Except for a couple of brief forays into gainful employment, I’ve owned my own business most of my adult life. Businesses, actually. While the bulk of my working experience has been somehow related to the publishing industry, I’ve also owned a couple of used book stores, a furniture store, and a gun shop.
One of the reasons I’ve been mostly self-employed is that I make a very poor employee. You may not know this about me, but I can be opinionated at times. Bosses tend not to appreciate that. I learned early on that I was better suited to be in charge and make my own decisions, for better or worse.
While I have always appreciated the freedom of being my own boss, it didn’t take me long to realize that that really is a myth. If you’re an employee, you have one boss. If you own the place, everybody who walks through the door is your boss to some extent, if you want to stay in business very long. Yes, you can be independent, but at the same time, you have to remember that your customers can vote with their wallets if you don’t give them the kind of products and service they expect.
The same goes with voicing your opinions. You have the right to say whatever you want in your own business, but again, you still have a customer base to answer to. Piss off enough people and you’ll find yourself filling out job applications before you know it. Which leads me to a couple of recent news reports.
A story has been flooding the internet about a disabled veteran who says he was asked to leave the Florida Skydiving Center in Lake Wales because a group of customers from Qatar objected to an Arabic tattoo on his leg that translates as “infidel” or “unbeliever.” According to him, the manager told him to either cover up the tattoo with duct tape or leave, which violates his right to free speech.
What do you think? Was this the right move on the part of the manager? Apparently not, in the eyes of thousands of people who have posted comments online or e-mailed the Florida Skydiving Center.
But let’s put our patriotic outrage aside and stop and think for a moment. What if that tattoo had said “I Don’t Believe In Jesus” and the other customers were Christians who were offended? “What if it said “I Hate Niggers” and the other customers were black? At what point can a business owner or manager exercise their right not to provide service to a customer who is offending others? Is it okay to offend Muslims, but not Baptists or African Americans?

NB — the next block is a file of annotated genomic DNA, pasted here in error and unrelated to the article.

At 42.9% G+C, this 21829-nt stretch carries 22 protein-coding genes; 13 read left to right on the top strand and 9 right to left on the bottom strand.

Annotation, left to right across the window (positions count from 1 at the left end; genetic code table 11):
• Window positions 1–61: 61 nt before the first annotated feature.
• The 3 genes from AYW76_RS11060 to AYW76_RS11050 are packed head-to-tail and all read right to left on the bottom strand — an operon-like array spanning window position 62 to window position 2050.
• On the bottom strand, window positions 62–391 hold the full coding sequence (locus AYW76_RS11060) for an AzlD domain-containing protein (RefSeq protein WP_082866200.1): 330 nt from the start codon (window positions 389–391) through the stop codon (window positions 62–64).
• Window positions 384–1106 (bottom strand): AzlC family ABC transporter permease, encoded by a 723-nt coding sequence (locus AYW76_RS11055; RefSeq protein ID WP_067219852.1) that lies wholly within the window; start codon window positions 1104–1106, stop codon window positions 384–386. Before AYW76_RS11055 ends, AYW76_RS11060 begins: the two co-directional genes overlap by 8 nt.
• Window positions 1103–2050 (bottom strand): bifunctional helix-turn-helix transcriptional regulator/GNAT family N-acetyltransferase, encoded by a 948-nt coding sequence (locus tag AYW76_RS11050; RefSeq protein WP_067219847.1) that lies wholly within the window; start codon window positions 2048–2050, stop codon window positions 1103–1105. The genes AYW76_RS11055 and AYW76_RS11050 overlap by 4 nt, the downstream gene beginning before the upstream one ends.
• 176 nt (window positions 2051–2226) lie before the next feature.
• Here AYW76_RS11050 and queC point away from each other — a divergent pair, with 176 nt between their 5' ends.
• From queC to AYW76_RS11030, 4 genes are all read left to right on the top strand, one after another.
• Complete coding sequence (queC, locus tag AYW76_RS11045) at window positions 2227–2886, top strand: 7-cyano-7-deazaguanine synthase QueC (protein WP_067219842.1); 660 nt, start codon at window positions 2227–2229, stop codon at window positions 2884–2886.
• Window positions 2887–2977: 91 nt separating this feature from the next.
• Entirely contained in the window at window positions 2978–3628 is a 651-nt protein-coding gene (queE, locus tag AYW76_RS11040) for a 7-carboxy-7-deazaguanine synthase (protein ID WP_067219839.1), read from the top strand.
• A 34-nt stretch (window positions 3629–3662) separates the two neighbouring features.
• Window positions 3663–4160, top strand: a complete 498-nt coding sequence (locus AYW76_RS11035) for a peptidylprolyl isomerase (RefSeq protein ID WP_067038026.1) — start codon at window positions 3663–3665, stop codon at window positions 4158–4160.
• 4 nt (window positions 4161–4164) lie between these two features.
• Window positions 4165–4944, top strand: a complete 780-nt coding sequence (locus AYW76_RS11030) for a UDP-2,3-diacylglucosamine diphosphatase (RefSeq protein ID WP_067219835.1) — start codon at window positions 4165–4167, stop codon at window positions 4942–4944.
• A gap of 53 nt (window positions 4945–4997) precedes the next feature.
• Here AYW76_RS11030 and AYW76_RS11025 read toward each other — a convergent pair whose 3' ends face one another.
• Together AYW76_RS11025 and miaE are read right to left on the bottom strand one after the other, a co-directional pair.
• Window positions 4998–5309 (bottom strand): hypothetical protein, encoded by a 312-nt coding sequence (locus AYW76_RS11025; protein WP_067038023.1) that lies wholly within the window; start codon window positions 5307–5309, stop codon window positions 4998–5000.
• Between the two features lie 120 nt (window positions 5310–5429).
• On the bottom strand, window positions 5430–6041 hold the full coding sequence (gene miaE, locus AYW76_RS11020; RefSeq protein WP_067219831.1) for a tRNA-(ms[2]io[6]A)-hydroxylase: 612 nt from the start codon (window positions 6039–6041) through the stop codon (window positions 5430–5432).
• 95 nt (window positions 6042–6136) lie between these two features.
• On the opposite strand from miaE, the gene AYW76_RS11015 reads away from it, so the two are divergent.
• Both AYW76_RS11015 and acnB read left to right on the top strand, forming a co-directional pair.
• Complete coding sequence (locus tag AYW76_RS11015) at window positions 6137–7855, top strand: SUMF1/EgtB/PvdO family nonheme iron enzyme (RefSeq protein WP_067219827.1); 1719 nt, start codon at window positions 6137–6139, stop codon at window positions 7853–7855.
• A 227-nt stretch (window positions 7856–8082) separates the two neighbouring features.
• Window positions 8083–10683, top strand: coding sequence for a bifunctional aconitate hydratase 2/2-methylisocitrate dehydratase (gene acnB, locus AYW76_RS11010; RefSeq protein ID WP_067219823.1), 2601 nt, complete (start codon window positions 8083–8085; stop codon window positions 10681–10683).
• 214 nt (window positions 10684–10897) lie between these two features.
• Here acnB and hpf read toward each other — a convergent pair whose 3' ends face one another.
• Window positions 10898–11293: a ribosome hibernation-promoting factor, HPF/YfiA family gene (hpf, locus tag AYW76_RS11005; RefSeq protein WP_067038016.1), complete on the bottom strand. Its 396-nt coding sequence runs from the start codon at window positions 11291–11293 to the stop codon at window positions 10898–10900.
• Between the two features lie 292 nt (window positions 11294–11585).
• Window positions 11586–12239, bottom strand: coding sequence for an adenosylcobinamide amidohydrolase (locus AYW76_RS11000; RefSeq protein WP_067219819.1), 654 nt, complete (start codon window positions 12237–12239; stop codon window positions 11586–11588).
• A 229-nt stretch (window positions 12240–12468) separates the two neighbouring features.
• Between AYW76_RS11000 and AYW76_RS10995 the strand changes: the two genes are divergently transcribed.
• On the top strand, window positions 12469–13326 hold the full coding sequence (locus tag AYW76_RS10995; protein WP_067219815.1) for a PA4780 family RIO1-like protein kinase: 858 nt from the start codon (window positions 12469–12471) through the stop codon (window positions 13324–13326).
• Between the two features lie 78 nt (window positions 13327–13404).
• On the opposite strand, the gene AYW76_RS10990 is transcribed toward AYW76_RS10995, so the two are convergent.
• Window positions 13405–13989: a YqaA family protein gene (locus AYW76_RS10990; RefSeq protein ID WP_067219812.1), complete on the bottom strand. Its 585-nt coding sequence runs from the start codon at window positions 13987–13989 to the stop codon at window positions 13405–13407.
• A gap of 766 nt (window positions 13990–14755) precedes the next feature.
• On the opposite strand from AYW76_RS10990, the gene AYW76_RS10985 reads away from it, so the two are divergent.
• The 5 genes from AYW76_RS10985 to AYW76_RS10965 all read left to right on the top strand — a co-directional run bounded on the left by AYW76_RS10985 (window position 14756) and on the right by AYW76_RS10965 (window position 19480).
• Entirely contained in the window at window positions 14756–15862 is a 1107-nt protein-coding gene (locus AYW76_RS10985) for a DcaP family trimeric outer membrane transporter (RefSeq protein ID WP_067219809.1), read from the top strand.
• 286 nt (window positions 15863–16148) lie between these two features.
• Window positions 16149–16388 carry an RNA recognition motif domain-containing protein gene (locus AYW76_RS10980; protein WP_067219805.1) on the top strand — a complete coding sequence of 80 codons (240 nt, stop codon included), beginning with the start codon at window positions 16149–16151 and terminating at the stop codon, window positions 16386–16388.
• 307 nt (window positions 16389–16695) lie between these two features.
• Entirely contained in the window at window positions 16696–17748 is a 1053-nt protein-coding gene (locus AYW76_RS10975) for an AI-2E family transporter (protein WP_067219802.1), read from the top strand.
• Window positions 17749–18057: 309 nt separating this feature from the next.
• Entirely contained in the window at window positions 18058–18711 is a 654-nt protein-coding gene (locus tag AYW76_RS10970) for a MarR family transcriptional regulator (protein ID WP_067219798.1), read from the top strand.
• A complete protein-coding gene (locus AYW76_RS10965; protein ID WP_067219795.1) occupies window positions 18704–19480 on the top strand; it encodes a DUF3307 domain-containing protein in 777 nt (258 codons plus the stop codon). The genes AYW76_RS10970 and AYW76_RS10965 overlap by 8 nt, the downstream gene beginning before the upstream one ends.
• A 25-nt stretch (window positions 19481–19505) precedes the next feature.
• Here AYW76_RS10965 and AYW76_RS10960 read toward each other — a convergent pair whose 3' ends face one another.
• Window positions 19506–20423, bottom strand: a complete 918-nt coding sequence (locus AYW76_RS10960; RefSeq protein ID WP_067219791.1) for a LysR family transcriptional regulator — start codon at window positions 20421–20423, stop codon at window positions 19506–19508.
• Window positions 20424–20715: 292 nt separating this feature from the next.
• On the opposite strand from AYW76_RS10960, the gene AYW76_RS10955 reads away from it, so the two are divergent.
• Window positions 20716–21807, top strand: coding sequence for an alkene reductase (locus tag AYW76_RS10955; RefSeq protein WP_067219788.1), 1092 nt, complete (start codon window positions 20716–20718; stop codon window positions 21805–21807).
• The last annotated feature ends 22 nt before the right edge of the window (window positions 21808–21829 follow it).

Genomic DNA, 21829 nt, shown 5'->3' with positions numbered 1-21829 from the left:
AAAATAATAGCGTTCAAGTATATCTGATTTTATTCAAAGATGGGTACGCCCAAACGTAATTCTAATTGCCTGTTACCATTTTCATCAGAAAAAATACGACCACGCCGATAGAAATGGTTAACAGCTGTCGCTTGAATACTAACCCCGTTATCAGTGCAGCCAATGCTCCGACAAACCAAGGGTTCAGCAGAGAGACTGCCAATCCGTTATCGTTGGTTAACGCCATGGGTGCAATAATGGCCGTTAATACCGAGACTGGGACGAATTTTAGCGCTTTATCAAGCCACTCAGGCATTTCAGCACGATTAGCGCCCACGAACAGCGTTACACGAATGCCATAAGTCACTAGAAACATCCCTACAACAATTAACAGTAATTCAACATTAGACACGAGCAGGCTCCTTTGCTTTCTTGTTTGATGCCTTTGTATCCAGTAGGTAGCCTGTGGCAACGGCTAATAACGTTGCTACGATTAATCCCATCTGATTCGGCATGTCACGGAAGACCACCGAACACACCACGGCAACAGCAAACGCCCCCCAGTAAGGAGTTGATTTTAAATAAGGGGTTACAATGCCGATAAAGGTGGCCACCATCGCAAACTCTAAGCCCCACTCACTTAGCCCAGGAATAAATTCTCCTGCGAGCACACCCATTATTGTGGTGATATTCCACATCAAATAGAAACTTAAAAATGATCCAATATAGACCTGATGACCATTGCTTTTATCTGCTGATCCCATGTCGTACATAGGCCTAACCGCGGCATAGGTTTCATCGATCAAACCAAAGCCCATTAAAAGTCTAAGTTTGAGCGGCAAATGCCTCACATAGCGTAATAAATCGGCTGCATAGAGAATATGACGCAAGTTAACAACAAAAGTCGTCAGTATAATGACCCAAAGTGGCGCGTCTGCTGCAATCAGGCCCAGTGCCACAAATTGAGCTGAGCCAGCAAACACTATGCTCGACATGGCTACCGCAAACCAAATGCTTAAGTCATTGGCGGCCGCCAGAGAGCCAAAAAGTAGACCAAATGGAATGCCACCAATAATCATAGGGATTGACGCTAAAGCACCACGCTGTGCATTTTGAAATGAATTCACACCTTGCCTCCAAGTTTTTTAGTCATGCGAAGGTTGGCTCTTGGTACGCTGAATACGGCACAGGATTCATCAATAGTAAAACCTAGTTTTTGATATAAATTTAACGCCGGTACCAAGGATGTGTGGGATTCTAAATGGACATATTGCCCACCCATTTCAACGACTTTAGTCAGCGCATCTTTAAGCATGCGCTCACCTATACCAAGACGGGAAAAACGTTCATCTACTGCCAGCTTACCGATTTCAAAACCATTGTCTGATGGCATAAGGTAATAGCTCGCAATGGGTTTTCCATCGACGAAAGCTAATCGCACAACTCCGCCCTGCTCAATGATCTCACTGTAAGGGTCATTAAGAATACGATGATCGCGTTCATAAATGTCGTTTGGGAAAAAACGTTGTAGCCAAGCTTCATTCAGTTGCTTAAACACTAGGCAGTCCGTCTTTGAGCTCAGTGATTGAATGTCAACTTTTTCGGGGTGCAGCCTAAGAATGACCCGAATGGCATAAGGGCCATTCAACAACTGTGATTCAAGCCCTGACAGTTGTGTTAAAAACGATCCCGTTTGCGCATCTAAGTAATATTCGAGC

Okay, here’s another one. In Richland, Washington, the American Civil Liberties Union is suing a company called Arlene’s Flowers because the owner, Barronelle Stutzman, has refused to sell flowers to a gay couple for their wedding, citing her relationship with Jesus Christ.
News reports say that the couple, Robert Ingersoll and Curt Freed, were longtime customers of her shop, but that the business owner claims in her response to the lawsuit that being forced to provide flowers for a gay wedding would violate her constitutional rights of freedom of speech and religious exercise.
Again, what do you think? And before you answer, remember that she apparently had no problem taking their money in the past. Now put whatever personal feelings you may have about same sex marriage aside and ask yourself what your response would have been if this were a biracial couple. Or an obese couple.
When should you stop minding your business and mind your own business? Where does my freedom to run my business the way I want to stop, and your freedom to make a public statement on your body, or to marry the person you love begin? I’ve had some bad experiences with French Canadians. Does that mean I should be allowed to refuse to sell them a subscription? If we hold another of our RV rallies, should I refuse to allow a black couple, or a gay couple to attend because they might offend somebody else in attendance?
Tags: American Civil Liberties Union, Baptists, be your own boss, disabled veteran, Florida Skydiving Center in Lake Wales, freedom of speech, French Canadians, gay marriage, gay wedding, gun shop, Muslims, owning your own business, self-employment, used book stores